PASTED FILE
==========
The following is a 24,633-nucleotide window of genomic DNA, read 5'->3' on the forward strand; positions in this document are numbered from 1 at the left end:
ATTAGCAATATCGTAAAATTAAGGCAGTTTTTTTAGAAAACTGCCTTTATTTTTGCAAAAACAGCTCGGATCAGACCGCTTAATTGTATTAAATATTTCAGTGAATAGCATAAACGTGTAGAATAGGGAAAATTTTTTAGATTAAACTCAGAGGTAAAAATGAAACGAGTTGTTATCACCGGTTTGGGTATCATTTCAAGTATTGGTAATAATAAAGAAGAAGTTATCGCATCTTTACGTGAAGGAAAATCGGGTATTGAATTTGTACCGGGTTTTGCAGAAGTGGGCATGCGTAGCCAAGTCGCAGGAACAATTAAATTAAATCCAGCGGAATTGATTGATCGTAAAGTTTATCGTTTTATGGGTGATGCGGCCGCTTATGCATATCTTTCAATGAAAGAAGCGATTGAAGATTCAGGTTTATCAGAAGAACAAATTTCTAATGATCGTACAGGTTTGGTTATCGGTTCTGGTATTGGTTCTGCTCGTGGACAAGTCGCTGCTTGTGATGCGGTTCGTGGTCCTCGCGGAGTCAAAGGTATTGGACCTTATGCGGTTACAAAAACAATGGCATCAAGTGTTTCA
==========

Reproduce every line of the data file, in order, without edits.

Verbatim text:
The following is a 24,633-nucleotide window of genomic DNA, read 5'->3' on the forward strand; positions in this document are numbered from 1 at the left end:
ATTAGCAATATCGTAAAATTAAGGCAGTTTTTTTAGAAAACTGCCTTTATTTTTGCAAAAACAGCTCGGATCAGACCGCTTAATTGTATTAAATATTTCAGTGAATAGCATAAACGTGTAGAATAGGGAAAATTTTTTAGATTAAACTCAGAGGTAAAAATGAAACGAGTTGTTATCACCGGTTTGGGTATCATTTCAAGTATTGGTAATAATAAAGAAGAAGTTATCGCATCTTTACGTGAAGGAAAATCGGGTATTGAATTTGTACCGGGTTTTGCAGAAGTGGGCATGCGTAGCCAAGTCGCAGGAACAATTAAATTAAATCCAGCGGAATTGATTGATCGTAAAGTTTATCGTTTTATGGGTGATGCGGCCGCTTATGCATATCTTTCAATGAAAGAAGCGATTGAAGATTCAGGTTTATCAGAAGAACAAATTTCTAATGATCGTACAGGTTTGGTTATCGGTTCTGGTATTGGTTCTGCTCGTGGACAAGTCGCTGCTTGTGATGCGGTTCGTGGTCCTCGCGGAGTCAAAGGTATTGGACCTTATGCGGTTACAAAAACAATGGCATCAAGTGTTTCA